Are you feeling like a toddler of late? It’s no surprise because, in disciplinary terms, COVID has basically scolded then sent you to bed without any supper—and without the opportunity to plead, “no mom, it wasn’t my fault.”
Furthermore, the humorless virus disinvited us to Super Bowl parties, canceled wedding receptions, and made no-shows of dear friends to our birthday celebrations. (Let’s also recognize that we weren’t able to be with COVID victims in hospitals or attend funerals.)
So forgive yourself for being a bit anxious about hosting an upcoming party. You’re out of practice, and probably short of ideas. All of which makes Kelli Lewton’s Make Your Own Party the perfect how-to-party manual for the coming post-COVID new world.
Describe the perfect party. What are some healthy (reasonable) expectations for hosting a successful party? Where do you see things commonly go off the rails?
The perfect party!? This can manifest in so many ways for different people! For some, the perfect party is the best craft cocktail and for others it is food centric; my aunt Jannie would say it is all about the right table setting and décor. The perfect party needs to center around what is most important to the host in combination with what will be received with favor by your guests. For me, it is a fluid combination of drinks, décor, and tablescaping with the highlight being the food!
Events are often derailed by not having a solid plan or making things that are out of your comfort zone without a trial run. A successful party is born from a plan that lets you prep in order to execute without stress, so that you can enjoy your event along with your guests. Every chapter of Make Your Own Party includes tips to help navigate these steps.
What is the biggest reason hosts stress about the idea of throwing a party and what is your advice for helping them get over the anxiety?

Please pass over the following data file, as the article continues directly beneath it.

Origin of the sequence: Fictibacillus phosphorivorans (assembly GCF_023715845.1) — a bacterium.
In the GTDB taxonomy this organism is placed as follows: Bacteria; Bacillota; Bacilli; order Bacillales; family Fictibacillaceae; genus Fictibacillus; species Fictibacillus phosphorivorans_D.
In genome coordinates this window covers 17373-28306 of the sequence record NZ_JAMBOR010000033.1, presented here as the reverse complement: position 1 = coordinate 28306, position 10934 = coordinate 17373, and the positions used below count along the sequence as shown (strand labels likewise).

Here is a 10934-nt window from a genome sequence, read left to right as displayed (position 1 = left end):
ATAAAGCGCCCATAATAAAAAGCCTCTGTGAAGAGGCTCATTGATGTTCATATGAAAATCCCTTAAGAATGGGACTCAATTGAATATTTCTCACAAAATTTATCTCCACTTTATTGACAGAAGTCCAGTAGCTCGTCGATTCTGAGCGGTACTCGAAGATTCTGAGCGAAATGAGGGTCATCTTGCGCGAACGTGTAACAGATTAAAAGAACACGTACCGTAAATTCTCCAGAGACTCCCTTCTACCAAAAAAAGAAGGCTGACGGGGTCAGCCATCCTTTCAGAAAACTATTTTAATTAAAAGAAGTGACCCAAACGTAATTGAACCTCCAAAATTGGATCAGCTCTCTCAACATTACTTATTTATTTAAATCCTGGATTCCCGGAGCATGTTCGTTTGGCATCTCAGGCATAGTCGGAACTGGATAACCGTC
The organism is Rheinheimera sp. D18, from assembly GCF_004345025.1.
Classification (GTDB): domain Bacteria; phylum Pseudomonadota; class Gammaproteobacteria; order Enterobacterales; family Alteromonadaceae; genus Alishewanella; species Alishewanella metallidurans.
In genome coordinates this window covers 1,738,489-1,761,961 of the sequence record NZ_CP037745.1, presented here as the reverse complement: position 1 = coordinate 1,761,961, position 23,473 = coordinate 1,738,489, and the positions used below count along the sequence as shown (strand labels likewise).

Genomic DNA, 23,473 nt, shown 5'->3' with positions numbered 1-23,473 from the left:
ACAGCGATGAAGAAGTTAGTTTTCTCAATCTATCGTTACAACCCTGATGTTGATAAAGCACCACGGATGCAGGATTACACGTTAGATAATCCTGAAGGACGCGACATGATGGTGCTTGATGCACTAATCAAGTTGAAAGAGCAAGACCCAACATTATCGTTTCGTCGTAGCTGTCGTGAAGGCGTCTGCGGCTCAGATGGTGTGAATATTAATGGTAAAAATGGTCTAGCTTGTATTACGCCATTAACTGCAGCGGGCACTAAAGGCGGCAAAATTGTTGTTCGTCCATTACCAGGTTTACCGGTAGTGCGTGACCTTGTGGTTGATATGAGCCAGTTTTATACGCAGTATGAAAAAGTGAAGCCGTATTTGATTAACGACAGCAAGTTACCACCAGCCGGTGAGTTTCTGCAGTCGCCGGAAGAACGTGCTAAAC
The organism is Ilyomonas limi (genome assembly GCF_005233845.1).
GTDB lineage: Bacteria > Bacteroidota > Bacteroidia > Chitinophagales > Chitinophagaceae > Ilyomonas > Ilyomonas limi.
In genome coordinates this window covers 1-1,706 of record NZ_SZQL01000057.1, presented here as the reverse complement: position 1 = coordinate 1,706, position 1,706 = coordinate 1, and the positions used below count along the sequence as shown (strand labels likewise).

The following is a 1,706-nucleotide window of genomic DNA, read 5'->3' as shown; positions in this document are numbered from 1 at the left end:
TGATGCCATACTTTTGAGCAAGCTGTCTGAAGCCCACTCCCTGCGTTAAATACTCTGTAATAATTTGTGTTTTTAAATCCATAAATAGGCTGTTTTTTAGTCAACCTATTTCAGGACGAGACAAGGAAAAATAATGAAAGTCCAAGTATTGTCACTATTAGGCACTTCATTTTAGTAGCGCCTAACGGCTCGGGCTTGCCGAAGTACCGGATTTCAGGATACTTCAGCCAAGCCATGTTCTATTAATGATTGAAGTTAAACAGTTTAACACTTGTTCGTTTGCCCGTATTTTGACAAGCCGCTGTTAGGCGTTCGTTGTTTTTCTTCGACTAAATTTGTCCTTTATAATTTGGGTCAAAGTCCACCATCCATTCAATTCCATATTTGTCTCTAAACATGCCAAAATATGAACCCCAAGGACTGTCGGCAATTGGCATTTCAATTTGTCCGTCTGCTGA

I believe people have many reasons for not wanting to entertain, from the size of their living space to one’s cooking skills, their confidence as a host as well as financial constraints. For the anxious-host-to-be, I suggest starting small with a gathering of 6-8 people. The Game Night chapter of MYO Party is a perfect place to start because most of the food can be made well before guests arrive. Plus, you can always choose the recipes you like, omit the ones you don’t, and fill in the blanks per your preference! Throwing a small party successfully will help you to increase your confidence and gain some experience with flow and timing, and your entertaining muscles will continue to build from there.
In twenty chapters, you lay out a script for all manner of themed parties, from a Love Picnic for Valentines to your Easy Breezy Summer Shindig. Let’s put you on the spot and ask you your favorite holiday or favorite time to throw a festive party?
That does put me on the spot; it is like asking me which is my favorite kid, lol! I would say I really like to throw a festive outdoor party; so, an event in any landscape I find extra exciting! This is why I had so much fun preparing for and shooting the Urban Picnic chapter for the book. We rented the use of a greenspace in Detroit, nor far from Eastern Market, with a beautifully muraled tiny brick building as the backdrop. It felt so summery and cozy.